THE WASHINGTON POST – Fossil experts believe they have solved a decades-old mystery: How did at least 37 school-bus-size marine reptiles die and become embedded in stone about 230 million years ago in what is now central Nevada?
If the scientists from the Smithsonian National Museum of Natural History and other institutions are correct, the fossil graveyard near an old silver mine represents an early example of migration, one of the most fundamental and deeply ingrained of all animal behaviours.
The bones found at the Nevada site come from the giant ichthyosaur Shonisaurus, which resembled an enormous, out-of-shape dolphin. Shonisaurus glided barge-like thousands of miles through an ocean known as Panthalassa, the ancient version of today’s Pacific, to breed and deliver their offspring, according to a new study in Current Biology.
The finding offers a rare window into the behaviours of pre-historic animals, something that is not always captured by individual fossils.
It raises the possibility that further clues embedded in sediment and soil may offer a deeper understanding of marine reptiles that inhabited the planet long before humans.
The earliest known evidence of migration dates back more than 300 million years to ancient Bandringa sharks with long spoon-bill-shaped snouts and prehistoric fish with armoured plates.
Today billions of animals migrate, including species as diverse as hummingbirds and humpback whales, monarch butterflies and blue wildebeests.
Clues from similar fossils found in other regions suggest that Shonisaurus migrated to central Nevada from parts of modern-day California, Alaska and New Mexico.
If so, that behaviour could link the pre-historic Shonisaurus, the largest creature to travel the oceans in the Triassic period, with modern giants – the blue whales observed today with their calves in the Gulf of California.
Whales tend to migrate to warmer waters to give birth, and then to cooler waters that are rich in nutrients. “One has to wonder if the same ecological rules are at play even though there are over 200 million years between (whales and Shonisauruses),” said one of the new paper’s authors Nicholas D Pyenson who works in the department of paleobiology at the National Museum of Natural History.
Not all experts in the field believe Pyenson and his colleagues have solved the mystery surrounding the great abundance of Shonisaurus bones at the site and the absolute absence of any other ichthyosaurs.
“This study is probably not the final word, but it’s a good step forward,” cautioned a professor of palaeontology Martin Sander at the University of Bonn in Germany and a research associate at the Natural History Museum of Los Angeles County. Sander, who was not involved in the study, added “I’m not entirely convinced. It’s a good idea but it’s awfully difficult to prove.”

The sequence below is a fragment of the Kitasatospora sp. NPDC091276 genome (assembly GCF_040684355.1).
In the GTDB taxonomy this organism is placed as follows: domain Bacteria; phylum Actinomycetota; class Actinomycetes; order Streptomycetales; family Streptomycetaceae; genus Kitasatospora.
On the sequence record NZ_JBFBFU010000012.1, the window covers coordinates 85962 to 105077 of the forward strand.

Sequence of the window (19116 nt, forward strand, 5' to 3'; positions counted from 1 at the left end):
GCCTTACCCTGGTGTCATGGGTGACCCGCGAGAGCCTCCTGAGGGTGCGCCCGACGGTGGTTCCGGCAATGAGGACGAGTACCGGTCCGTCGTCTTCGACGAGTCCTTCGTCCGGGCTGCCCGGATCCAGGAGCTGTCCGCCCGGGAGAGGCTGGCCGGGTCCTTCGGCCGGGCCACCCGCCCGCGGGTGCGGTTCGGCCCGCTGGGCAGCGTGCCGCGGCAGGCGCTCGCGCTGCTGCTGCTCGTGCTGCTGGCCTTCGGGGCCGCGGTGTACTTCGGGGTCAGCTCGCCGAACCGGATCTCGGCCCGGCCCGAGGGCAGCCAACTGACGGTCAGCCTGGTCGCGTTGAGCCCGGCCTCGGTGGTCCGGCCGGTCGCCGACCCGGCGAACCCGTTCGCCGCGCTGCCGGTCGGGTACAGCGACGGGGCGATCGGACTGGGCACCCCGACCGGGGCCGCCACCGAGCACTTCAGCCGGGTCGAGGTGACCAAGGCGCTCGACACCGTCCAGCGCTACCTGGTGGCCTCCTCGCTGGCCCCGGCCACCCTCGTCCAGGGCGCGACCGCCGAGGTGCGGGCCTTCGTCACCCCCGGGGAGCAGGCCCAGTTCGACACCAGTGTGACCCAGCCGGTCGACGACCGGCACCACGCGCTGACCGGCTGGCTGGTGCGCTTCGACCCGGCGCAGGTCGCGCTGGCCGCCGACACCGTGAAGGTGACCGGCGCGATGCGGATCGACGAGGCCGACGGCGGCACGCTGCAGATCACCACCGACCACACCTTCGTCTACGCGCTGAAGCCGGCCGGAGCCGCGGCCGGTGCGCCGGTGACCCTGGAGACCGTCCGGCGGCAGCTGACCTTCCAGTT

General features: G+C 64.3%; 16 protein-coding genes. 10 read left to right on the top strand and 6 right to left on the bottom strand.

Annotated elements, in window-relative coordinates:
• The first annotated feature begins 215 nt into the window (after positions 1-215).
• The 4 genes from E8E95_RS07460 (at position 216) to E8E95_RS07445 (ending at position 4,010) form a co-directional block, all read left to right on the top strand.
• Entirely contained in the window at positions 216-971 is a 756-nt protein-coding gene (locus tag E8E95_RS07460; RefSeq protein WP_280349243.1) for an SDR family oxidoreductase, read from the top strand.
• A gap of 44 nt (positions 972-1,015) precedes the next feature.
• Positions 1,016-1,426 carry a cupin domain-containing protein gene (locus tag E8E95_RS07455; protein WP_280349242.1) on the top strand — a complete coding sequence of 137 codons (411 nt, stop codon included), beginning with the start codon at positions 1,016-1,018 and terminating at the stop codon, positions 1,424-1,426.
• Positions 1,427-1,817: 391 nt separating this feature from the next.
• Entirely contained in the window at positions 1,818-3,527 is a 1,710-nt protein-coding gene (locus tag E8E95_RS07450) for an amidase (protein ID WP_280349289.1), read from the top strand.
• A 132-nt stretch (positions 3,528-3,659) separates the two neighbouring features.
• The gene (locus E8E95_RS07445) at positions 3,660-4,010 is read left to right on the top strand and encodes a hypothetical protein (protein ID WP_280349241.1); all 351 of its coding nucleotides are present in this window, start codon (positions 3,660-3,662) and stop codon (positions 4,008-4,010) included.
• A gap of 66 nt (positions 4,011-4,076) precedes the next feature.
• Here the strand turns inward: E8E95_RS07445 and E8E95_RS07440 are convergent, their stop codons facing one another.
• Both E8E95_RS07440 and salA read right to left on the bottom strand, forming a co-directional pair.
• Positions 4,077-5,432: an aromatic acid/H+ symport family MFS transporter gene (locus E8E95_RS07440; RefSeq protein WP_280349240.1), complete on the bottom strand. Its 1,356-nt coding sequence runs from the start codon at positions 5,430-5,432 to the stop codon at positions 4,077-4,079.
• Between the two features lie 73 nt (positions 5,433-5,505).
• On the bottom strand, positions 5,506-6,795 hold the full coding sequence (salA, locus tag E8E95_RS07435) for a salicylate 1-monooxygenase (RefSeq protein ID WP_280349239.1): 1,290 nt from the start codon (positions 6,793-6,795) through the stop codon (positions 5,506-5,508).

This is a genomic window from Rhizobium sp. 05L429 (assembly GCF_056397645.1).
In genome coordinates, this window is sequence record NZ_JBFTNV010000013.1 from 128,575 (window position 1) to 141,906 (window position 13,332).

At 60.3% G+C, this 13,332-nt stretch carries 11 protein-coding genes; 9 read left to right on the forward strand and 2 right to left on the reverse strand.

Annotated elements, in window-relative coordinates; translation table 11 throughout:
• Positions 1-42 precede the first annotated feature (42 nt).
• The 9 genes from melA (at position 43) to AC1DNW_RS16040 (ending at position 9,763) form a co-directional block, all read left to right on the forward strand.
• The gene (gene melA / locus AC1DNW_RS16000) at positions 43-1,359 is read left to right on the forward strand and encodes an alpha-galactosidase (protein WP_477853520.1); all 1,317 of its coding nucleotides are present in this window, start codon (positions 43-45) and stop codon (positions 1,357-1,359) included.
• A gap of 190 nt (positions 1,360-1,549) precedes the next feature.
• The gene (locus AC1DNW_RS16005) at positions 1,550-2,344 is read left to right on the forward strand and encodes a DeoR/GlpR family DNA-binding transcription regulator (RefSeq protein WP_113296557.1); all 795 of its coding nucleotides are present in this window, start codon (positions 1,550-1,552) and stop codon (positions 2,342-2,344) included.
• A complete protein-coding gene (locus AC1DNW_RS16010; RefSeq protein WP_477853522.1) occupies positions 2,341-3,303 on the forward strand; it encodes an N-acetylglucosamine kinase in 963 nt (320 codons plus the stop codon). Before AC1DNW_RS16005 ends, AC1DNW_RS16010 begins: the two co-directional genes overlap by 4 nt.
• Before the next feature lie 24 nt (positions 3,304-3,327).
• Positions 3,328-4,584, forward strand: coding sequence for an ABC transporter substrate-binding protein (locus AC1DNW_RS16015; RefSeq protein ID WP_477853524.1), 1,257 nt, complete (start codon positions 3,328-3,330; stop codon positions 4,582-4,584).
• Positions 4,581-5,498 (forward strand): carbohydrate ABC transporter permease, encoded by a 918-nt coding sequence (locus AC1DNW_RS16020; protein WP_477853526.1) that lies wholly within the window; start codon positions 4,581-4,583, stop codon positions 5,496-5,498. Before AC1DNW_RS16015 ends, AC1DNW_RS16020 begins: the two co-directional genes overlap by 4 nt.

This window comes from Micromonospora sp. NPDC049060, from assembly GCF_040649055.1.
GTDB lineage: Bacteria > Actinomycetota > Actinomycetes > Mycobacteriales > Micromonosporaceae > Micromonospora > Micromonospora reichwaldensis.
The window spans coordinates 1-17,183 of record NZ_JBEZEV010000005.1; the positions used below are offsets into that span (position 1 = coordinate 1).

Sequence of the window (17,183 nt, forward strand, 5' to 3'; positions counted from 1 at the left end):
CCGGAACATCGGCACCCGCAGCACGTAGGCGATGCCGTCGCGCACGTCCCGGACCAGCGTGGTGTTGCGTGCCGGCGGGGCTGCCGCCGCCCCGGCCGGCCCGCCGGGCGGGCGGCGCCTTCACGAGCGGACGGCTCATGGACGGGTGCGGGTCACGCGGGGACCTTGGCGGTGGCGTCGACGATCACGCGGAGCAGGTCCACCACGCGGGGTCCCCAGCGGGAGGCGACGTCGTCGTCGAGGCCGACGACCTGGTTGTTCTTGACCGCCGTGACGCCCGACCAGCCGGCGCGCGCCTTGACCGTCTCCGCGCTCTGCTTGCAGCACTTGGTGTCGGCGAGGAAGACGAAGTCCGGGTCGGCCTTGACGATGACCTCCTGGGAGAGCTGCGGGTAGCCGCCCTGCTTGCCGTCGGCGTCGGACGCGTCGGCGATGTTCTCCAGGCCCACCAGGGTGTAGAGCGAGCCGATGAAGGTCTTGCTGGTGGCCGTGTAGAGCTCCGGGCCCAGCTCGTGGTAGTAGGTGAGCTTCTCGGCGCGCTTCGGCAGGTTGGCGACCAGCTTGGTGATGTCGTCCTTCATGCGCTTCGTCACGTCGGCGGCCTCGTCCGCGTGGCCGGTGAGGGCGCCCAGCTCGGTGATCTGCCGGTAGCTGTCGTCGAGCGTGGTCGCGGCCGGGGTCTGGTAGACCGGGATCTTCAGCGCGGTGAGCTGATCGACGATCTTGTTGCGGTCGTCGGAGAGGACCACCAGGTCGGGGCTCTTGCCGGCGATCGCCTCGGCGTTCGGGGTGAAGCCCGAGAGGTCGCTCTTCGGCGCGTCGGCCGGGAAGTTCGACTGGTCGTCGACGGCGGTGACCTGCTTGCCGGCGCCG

The skeletons at Berlin-Ichthyosaur State Park in West Union Canyon show that the Shonisaurus grew up to 50 feet, five times the length of a modern dolphin, and weighed about 22 tonnes, the equivalent of three large elephants. Their offspring were only a few feet long. A University of California at Berkeley palaeontologist Charles L Camp was the first to excavate the alternating layers of limestone and mudstone at the site in the 1950s.
He immediately wondered what might account for the large cluster of Shonisaurus skeletons.
“He thought it might be a mass stranding,” like those involving whales, said another of the paper’s authors and an assistant professor in Vanderbilt University’s department of earth and environmental sciences Neil P Kelley.
But the fossil evidence disproves that hypothesis, showing that the skeletons had settled underwater far from shore. The effort to explain why Shonisaurus bones have so far been the only ichthyosaur fossils discovered at the Nevada site became a feat of scientific detective work. Researchers combined 3D scanning and geochemistry with more traditional tools such as museum collections, field notes, photographs and archival materials.
They came to view migration as the most likely scenario after eliminating other possibilities.
Testing the sediment revealed an absence of mercury levels that would have signalled volcanic activity, which is believed to have caused the largest mass extinction 252 million years ago. Researchers were also able to eliminate the possibility that a deadly algal bloom poisoned the marine reptiles.
In the end, only the migration scenario appeared to make sense.
“Shonisaurus occurs at other locations so the genus had a broad geographic range, and it is very reasonable that these large individuals travelled long distances, as most large marine vertebrates do today,” Kelley said. “It should be possible to gather additional data in the future which could test the hypotheses we present in the paper, including migration.”